Wednesday, 25 February 2009

Pay Equity Faxathon - March 6th!

We've been talking rather a lot here about pay equity in the last week or so, since the new Government axed the roll-out of pay equity investigations across the state sector. And talk is good. Hopefully we all feel like we've had a good rant.

But as all activists know, anger needs to be turned into action. We can talk about how annoyed we are in our own circles until the stars fall from the sky, but really we need to communicate our ire to the politician who can reverse this decision.

So here's one modest opportunity for you to do something for the good of all woman- (and man-)kind, around the issue of pay equity. I promise you'll feel better once you've done it.

The idea is this:
On Friday March 6th send a fax to the Minister of State Services, Tony Ryall, who cancelled the pay equity investigations, expressing your dissatisfaction. His office fax number is 04 817 6504.

You could even have a little morning tea* at your work about it (seeing as how it is International Working Women's Day on Sunday March 8th) and get your workmates to sign the fax too.
And lo and behold we just happen to have a Pay Equity Faxathon PDF you can use to facilitate this outcome (pictured to the right in this post, click through for the full size version. If you cannot get it to work please feel free to email me via my profile and I will email it back to you.) Thanks so much to Anita of Kiwipolitico who not only transformed it into a PDF for us, she also arranged the hosting at her place. Gotta love a bit of that inter-blog solidarity!

For those who don't have access to a fax machine, here are some alternative ideas:

1. Email - you could email Mr Ryall and let him know your opinion on the matter, or send him a photo of your signed fax:
2. Post - you can freepost (don't bother with a stamp) your fax to him, or send him a letter:
Tony Ryall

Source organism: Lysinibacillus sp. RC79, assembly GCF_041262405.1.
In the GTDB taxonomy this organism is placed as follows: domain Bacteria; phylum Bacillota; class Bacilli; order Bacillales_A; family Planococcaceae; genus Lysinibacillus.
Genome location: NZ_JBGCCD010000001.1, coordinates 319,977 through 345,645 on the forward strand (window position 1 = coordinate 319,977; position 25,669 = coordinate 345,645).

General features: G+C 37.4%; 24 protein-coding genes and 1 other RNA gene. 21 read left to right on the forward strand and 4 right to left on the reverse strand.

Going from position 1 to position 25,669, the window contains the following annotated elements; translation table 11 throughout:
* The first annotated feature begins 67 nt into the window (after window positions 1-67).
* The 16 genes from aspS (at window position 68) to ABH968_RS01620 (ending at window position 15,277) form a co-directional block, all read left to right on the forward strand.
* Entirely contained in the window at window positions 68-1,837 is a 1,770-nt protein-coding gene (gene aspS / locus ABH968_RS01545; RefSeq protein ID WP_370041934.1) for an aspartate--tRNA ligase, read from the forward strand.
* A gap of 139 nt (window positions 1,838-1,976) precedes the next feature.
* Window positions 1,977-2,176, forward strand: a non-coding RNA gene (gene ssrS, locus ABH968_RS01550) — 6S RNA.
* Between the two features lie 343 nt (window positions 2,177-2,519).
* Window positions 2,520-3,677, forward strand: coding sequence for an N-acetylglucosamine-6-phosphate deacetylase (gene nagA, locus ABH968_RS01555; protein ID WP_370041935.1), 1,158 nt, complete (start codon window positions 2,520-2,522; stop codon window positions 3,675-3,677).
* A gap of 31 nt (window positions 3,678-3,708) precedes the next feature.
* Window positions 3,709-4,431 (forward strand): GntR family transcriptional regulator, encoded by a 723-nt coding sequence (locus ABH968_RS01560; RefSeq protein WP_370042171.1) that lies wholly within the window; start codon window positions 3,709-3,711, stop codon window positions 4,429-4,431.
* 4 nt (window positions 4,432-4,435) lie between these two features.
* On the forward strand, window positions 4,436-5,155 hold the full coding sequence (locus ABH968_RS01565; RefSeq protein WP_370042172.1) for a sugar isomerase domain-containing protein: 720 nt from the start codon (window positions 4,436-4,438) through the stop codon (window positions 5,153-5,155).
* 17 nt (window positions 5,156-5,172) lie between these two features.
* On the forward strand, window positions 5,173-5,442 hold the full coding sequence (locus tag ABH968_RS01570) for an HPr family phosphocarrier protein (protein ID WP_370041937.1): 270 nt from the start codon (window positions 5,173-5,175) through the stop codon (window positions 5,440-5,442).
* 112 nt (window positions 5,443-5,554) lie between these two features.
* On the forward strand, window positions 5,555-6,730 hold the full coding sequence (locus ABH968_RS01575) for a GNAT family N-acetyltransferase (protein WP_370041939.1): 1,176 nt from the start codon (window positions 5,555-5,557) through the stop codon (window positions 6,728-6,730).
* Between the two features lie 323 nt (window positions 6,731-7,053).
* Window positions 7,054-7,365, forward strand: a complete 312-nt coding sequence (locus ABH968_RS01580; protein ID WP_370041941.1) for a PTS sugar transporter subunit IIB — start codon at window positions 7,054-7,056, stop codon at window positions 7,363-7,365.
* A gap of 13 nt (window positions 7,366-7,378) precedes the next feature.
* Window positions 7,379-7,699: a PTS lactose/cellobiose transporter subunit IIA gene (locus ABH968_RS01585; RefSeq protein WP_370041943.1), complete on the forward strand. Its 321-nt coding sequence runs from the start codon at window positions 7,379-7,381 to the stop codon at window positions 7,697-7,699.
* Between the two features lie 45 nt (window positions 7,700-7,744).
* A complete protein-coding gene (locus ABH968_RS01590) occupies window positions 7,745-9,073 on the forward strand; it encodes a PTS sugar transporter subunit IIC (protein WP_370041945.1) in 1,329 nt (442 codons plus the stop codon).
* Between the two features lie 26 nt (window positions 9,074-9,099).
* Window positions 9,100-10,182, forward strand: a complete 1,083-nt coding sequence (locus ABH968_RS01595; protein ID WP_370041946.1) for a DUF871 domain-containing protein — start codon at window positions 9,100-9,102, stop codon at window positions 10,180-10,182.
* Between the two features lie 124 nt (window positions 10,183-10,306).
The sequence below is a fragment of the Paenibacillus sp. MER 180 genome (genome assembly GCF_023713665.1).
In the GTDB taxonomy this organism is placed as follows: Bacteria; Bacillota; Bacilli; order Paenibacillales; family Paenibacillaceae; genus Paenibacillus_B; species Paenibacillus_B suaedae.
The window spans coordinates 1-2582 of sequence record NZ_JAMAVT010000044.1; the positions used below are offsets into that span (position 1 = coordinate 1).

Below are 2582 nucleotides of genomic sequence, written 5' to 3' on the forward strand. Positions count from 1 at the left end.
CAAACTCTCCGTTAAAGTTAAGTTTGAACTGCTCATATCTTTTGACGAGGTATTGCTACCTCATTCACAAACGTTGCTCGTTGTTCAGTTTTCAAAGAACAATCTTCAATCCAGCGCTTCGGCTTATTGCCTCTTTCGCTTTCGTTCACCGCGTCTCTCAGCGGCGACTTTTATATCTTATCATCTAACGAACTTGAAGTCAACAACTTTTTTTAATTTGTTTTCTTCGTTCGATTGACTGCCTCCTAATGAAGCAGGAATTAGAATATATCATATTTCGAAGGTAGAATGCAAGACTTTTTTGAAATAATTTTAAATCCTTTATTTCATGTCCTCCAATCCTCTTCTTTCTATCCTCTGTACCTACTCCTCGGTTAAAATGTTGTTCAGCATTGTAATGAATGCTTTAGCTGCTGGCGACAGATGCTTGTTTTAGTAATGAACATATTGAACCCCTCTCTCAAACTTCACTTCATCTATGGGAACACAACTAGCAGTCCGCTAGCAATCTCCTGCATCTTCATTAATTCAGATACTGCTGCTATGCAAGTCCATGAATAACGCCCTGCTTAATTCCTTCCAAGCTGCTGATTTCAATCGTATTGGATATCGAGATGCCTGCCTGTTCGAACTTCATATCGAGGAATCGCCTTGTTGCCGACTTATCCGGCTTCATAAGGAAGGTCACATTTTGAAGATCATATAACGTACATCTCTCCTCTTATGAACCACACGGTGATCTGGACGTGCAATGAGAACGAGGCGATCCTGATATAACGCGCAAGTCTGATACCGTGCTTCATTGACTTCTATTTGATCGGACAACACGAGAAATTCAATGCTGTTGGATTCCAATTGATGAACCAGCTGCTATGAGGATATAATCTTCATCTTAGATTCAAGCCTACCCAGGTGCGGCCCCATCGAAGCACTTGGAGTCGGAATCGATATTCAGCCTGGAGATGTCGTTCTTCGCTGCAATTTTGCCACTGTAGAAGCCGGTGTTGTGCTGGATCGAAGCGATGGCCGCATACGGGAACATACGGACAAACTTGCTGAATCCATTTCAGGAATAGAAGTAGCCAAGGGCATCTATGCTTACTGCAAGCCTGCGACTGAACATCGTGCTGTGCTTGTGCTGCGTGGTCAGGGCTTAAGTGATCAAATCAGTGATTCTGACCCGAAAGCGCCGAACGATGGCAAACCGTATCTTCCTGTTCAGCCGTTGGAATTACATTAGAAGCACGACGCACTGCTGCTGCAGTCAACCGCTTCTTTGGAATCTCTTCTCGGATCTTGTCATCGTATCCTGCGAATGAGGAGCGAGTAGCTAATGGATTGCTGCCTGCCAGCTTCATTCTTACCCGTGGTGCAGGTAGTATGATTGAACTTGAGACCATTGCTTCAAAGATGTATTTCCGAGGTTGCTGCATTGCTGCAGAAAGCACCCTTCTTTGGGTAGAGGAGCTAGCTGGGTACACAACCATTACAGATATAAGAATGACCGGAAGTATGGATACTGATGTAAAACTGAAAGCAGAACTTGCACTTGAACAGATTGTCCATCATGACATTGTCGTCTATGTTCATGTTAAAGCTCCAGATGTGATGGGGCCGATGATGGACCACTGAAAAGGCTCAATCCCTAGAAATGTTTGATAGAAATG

Minister for State Services
Parliament Buildings
If you do take a photo of your fax, maybe with your workmates who signed it, or around the fax machine as you send it off, do feel free to send email it to us too (you can find my email in by clicking through from my profile on the sidebar).

I have heinously stolen this idea from a union member of my acquaintance who is planning to do it within her own organisation. I figured it couldn't hurt to get it out there more widely - the more faxes going to Mr Ryall saying women are worth it the better!

If you hear of any other activity happening around this issue please let us know so we can promote it too.

More on recent pay equity stuff here - Because we're worth it: Pay Equity Hub

Update: More recent news on the Faxathon can be found here. And much gratitude to the wonderful readers who set up a Facebook event for the Faxathon off their own bat.

* Or afternoon tea, or lunch, or elevenses, or second breakfast. I advise against doing this over Friday drinkies however. I understand faxes with gin splashes can clog up the machine.


Kate Sutton said...

The Handmirror Ladies are so incredibly great. I will be faxing!
Looking forward to seeing you at the handmixer

Deborah said...

Julie, if you keep on organising events like this, you're going to lose your claim to being a "faux-feminist." ;-)

Idiot/Savant said...

I have to ask: who uses faxes anymore?

Fortunately, there's always email.

Julie said...